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Lawn burweed (Soliva sessilis) is a winter annual, as distinct from the summer annual grassy weed known as sandspur or sandbur (Cenchrus spp.). The two are often confused, as they have similar-sounding names and they both produce very sharply pointed seed-bearing structures that can be a real nuisance for people and pets. January is the time of year to focus on lawn burweed.
Homeowners with centipedegrass have a couple of chemical control options. One is to spot spray with atrazine, which has both pre- and post-emergent properties. Atrazine can also be applied in November to control newly-germinated lawn burweed plants, and to prevent at least some of the burweed seed bank from germinating. Another option is to spot spray with one of the many three-way products containing 2,4-D + MCPP + Dicamba. Your window of opportunity for using the three-way products won’t be very long, however. Centipedegrass begins greening up very early in the year, certainly by early March or even at some point in late February. During greenup centipedegrass is very susceptible to damage from 2,4-D and many other herbicide products. (However, atrazine is much safer on centipedegrass and can be used about anytime.) Aside from the herbicide sensitivity issue, lawn burweed begins growing very quickly by March and control becomes much more difficult. Once the hard, sharp burs have formed, chemical control of the foliage is pointless because the burs will remain behind.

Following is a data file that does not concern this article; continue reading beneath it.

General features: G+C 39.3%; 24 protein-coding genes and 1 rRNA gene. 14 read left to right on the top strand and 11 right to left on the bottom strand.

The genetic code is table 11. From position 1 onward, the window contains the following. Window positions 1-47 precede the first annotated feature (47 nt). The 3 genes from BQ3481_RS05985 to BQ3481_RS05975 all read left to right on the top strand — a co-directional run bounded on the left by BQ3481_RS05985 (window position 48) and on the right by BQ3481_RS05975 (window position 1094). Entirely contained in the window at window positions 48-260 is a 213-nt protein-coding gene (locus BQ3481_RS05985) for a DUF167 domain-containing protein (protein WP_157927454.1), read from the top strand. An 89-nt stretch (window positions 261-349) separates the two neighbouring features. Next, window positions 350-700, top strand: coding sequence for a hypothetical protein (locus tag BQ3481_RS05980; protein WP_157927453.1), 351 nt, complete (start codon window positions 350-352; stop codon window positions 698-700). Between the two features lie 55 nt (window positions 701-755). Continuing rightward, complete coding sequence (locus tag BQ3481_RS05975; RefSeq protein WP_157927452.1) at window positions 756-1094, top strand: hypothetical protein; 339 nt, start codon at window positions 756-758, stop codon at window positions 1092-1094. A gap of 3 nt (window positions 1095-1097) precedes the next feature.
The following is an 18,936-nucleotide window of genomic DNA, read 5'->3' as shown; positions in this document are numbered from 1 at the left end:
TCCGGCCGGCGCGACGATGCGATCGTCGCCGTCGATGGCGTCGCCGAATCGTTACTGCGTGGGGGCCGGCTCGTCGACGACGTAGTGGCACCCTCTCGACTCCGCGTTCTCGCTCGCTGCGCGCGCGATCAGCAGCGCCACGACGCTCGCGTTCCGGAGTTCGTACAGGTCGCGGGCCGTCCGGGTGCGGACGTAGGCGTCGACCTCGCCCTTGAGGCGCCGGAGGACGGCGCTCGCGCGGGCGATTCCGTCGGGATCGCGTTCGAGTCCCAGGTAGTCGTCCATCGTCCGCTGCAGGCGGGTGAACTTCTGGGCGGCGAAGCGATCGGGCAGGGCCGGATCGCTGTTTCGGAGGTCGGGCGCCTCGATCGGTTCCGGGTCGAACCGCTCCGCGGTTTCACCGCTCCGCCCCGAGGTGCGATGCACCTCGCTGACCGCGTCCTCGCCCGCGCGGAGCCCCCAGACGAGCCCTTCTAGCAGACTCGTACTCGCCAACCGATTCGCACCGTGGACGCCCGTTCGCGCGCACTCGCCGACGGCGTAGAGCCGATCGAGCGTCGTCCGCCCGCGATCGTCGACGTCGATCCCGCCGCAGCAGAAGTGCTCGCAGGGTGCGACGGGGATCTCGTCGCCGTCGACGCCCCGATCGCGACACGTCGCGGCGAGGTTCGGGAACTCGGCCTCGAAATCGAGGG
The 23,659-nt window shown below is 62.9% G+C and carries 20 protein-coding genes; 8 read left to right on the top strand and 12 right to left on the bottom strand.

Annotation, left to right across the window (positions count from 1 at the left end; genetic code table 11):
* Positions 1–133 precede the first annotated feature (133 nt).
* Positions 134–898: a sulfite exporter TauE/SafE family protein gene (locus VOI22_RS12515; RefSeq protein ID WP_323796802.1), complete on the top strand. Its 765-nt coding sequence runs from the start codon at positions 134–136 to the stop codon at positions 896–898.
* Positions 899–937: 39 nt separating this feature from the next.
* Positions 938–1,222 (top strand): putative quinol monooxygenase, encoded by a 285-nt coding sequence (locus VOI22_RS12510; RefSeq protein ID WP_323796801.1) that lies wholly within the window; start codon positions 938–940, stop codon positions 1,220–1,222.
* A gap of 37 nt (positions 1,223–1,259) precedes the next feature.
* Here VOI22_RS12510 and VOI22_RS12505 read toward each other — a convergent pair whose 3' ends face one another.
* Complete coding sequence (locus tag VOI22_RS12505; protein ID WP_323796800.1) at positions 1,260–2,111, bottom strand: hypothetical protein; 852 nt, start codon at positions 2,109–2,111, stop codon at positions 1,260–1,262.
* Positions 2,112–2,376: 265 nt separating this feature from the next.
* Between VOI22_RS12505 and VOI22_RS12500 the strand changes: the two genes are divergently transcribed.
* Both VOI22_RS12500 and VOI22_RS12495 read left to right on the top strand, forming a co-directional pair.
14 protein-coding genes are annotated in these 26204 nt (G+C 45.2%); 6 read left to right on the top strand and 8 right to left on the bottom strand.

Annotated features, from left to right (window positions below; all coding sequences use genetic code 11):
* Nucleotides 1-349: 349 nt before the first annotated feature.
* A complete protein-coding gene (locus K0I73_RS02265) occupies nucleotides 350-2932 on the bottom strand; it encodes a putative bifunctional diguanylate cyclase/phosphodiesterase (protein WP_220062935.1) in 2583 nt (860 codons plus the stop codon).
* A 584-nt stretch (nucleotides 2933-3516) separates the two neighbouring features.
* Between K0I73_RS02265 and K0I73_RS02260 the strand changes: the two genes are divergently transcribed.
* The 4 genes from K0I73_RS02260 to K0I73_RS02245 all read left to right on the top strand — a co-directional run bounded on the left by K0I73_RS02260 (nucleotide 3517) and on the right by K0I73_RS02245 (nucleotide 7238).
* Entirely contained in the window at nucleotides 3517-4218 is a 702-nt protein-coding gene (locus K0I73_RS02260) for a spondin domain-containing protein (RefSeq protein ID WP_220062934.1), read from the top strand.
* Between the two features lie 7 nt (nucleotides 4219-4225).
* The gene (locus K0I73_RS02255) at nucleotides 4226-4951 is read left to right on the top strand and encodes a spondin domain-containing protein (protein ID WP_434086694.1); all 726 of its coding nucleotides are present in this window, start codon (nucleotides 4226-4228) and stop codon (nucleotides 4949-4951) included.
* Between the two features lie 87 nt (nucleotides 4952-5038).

As is usually the case with lawn weeds, chemical control is not the only or even most important strategy. According to an information note from Clemson, “Maintain a healthy, dense lawn by fertilizing and liming according to soil test results and mowing at the proper height and frequency for the specific turfgrass in the lawn. Healthy lawn grasses can outcompete burweed for light, water, and nutrients and reduce the level of infestation.”
For additional information on this topic, see also Lawn Burweed Control from the Currituck County Extension office.
Contributed photo: Lawn burweed in Craven County, early January.